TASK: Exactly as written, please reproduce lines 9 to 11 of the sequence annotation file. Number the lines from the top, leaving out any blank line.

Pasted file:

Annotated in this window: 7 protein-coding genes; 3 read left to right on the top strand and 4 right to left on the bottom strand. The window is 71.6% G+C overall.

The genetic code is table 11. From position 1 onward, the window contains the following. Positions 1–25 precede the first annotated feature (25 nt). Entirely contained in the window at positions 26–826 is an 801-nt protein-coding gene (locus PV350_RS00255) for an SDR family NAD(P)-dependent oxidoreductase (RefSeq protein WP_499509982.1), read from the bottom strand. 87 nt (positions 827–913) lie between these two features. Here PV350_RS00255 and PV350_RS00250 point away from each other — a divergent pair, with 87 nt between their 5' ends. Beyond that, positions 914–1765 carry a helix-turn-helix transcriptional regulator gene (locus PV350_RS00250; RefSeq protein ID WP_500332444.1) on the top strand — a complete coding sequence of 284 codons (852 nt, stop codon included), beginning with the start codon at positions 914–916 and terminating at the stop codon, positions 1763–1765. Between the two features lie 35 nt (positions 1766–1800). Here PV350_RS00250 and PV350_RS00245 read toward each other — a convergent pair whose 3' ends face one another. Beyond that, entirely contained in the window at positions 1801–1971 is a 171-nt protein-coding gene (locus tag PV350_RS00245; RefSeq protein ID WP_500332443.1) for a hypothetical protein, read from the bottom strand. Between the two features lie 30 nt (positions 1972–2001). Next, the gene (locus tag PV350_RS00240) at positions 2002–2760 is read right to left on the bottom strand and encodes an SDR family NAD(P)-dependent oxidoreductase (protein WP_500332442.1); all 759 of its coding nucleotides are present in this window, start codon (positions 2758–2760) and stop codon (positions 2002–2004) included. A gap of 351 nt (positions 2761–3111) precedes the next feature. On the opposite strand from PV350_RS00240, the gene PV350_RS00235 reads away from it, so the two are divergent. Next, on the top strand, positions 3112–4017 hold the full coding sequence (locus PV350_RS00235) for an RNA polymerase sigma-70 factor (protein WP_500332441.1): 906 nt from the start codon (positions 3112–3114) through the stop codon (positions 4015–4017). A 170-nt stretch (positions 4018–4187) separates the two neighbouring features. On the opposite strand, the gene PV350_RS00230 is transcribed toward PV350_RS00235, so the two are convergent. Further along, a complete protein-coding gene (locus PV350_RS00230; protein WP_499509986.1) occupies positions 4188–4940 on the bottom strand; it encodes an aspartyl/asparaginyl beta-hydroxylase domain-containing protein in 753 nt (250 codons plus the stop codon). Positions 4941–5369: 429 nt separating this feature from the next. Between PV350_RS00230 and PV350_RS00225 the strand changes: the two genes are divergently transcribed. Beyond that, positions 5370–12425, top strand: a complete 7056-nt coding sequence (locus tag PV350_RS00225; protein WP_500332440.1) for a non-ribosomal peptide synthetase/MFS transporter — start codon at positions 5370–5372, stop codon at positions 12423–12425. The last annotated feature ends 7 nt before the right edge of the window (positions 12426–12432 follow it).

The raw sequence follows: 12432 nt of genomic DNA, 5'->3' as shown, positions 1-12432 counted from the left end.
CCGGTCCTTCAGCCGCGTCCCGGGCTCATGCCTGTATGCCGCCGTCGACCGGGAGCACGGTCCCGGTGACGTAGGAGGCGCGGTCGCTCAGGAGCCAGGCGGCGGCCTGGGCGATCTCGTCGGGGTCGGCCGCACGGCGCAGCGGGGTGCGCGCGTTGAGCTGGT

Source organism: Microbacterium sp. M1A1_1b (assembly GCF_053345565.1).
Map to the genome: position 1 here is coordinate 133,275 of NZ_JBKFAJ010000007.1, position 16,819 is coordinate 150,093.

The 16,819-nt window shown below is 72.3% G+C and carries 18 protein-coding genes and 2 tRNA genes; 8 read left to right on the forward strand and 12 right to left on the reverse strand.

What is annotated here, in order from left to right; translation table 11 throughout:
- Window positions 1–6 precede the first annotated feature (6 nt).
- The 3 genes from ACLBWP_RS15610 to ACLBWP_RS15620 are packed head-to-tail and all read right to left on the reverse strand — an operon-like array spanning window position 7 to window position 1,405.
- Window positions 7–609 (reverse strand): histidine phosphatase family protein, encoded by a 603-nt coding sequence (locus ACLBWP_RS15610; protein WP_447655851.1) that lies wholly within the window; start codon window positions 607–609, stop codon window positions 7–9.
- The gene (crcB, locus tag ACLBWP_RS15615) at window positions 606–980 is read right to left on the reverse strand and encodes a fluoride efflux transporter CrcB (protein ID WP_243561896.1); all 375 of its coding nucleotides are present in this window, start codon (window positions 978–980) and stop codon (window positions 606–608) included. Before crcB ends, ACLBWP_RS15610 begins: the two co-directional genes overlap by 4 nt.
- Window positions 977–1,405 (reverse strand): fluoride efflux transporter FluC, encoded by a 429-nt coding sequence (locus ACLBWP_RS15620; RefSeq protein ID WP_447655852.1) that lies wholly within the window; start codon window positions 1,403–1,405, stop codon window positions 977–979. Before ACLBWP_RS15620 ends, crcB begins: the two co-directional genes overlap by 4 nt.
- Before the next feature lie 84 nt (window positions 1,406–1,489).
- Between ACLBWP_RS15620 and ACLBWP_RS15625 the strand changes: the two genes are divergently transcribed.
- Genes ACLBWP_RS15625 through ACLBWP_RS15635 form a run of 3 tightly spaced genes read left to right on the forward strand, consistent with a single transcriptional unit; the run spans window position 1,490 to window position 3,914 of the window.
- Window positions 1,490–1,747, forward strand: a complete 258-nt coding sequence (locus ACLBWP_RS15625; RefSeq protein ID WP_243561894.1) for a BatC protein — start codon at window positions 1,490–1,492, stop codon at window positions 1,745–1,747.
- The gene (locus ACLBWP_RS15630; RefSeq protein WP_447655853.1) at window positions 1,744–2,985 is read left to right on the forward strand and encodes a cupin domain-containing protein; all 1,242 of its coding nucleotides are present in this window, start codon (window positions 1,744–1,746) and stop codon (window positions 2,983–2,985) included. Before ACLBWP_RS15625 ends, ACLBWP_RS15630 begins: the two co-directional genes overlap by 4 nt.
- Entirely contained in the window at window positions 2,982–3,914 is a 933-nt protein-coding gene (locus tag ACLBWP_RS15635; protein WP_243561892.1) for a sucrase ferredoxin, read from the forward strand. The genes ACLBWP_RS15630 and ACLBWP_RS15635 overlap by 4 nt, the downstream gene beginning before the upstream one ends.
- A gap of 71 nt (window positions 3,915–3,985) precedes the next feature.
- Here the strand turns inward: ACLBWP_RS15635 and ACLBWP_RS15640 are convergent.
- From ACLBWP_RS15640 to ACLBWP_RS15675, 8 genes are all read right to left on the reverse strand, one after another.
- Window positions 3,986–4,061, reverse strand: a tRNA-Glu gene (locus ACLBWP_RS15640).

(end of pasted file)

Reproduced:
- Window positions 1–6 precede the first annotated feature (6 nt).
- The 3 genes from ACLBWP_RS15610 to ACLBWP_RS15620 are packed head-to-tail and all read right to left on the reverse strand — an operon-like array spanning window position 7 to window position 1,405.
- Window positions 7–609 (reverse strand): histidine phosphatase family protein, encoded by a 603-nt coding sequence (locus ACLBWP_RS15610; protein WP_447655851.1) that lies wholly within the window; start codon window positions 607–609, stop codon window positions 7–9.